- Binance ceases options, futures and leveraged token offerings in Australia to comply with local regulations.
- The exchange offered traders time to close their positions, allowing them to top-up their positions to avoid liquidation ahead of the 90-day period.
- This is the fourth time Binance has discontinued its derivatives offering to avoid regulatory issues.
Regulators around the world are tightening the noose around cryptocurrency exchanges like Binance. The world’s largest exchange has faced increased pressure from regulatory authorities to comply with regulations across jurisdictions.
Binance derivatives pulled out of Australia amid rising regulatory pressure
The world’s largest cryptocurrency exchange, Binance, has announced that it is rolling back its futures and options trading in Australia. The exchange has succumbed to regulatory pressure and removed support for another derivatives product, leveraged tokens that allowed traders to open leveraged positions in cryptocurrencies without the risk of liquidation.
The announcement on the official blog reads,
Effective from 2021-09-24 09:00 AM (UTC), existing Australian users will have 90 days to reduce and close their positions for these products. Users will be able to top-up margin balances to prevent margin calls and liquidations, but they will not be able to increase or open new positions.
Starting September 23, 11:59 UTC, traders will not be able to close their positions manually, and the remaining ones will be closed by the exchange platform.
The traders have a total of 90 days, starting September 24, as Binance makes its slow exit from the derivatives market.
Earlier this year, Binance’s futures platform reduced the maximum available leverage from 101x to 20x in response to increasing regulatory oversight. The exchange has taken a pro-regulation approach and pulled out its peer-to-peer and fiat-crypto pairs in jurisdictions like Singapore in the first week of September.
Despite the cryptocurrency exchange’s positive approach toward embracing regulation in the jurisdictions where it operates, regulatory authorities and financial watchdogs are attentive to its every move.
Binance is now reportedly under investigation by the US Commodity Futures Trading Commission (CFTC) for possible market manipulation and insider trading.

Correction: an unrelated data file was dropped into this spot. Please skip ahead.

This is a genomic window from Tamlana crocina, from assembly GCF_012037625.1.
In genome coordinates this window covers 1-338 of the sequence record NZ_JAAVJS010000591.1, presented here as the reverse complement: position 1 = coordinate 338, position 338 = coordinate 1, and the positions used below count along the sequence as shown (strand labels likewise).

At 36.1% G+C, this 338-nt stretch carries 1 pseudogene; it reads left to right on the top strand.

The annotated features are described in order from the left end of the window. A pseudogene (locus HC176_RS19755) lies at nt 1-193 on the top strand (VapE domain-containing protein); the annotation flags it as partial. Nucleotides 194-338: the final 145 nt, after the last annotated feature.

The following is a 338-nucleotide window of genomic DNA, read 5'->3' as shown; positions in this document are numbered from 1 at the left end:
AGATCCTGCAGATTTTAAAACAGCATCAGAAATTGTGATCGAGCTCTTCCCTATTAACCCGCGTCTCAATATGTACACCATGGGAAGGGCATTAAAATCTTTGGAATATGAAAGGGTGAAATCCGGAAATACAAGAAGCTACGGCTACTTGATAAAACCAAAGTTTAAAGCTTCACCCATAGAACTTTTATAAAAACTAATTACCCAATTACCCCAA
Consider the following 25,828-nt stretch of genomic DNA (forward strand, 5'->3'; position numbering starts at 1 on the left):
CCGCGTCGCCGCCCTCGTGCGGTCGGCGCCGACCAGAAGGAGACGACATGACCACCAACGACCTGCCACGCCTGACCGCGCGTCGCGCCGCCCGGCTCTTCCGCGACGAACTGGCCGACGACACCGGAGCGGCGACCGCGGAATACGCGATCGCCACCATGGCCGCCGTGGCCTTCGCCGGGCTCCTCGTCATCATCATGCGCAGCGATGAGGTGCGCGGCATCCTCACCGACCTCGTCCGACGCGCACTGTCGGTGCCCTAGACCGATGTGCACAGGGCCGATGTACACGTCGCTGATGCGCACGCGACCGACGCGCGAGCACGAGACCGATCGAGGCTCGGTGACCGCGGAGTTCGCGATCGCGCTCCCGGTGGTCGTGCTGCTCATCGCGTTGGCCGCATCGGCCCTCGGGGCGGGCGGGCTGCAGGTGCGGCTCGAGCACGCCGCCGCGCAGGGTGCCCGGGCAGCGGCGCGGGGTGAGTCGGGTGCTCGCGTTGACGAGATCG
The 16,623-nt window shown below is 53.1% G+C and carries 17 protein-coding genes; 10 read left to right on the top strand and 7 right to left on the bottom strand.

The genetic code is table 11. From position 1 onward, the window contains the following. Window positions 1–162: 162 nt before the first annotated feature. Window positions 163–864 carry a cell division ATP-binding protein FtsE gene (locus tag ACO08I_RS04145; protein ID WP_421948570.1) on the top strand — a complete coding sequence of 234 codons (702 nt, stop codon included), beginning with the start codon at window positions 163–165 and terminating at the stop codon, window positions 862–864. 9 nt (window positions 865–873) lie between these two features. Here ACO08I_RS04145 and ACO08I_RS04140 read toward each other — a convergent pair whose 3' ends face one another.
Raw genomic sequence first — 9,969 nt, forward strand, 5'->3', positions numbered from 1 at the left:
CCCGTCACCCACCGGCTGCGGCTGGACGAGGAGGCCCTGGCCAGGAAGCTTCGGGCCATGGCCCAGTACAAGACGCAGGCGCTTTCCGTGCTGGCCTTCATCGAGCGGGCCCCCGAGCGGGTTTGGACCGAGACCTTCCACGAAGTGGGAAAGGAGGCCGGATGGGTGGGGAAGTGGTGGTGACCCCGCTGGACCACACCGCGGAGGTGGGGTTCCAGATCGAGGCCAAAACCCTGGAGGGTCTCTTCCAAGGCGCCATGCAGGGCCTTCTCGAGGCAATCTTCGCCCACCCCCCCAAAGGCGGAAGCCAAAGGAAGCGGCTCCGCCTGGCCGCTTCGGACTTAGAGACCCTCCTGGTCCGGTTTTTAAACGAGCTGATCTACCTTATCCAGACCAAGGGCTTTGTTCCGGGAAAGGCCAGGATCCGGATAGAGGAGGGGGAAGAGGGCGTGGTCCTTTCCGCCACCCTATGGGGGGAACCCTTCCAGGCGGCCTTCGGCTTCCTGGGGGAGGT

The exchange’s tussle with government authorities is far from over. The latest developments put Binance at the center of an investigation to find whether the exchange exploited its customers and took advantage of their trading activities on its platform.
A spokesperson for the exchange states that Binance has:
a zero-tolerance policy for insider trading and a strict ethical code related to any type of behavior that could have a negative impact on our customers or industry.
Regulators in Japan, Singapore, Italy, Germany, Cayman Islands and South Africa have investigated Binance for money laundering, operating without a license and evading taxes. The exchange has responded by building a force of executives specializing in compliance, withdrawing its products based on regulatory pressure and complying with requirements of different jurisdictions.
The scrutiny intensifies, and the uphill battle with regulatory authorities and financial watchdogs is likely to continue as the exchange tackles its challenges with newly hired executives with experience in compliance.
Changpeng Zhao, the founder of Binance, recently stated in an interview,
We are hiring a large team of seasoned compliance, ideally ex-regulators, so they come into our organization, they understand what’s going on internally, and then they can speak the same language to their ex-colleagues.
Binance continues to progress along the lines of flattening the altitude difference between regulators and cryptocurrency exchanges and complying with regulatory requirements.
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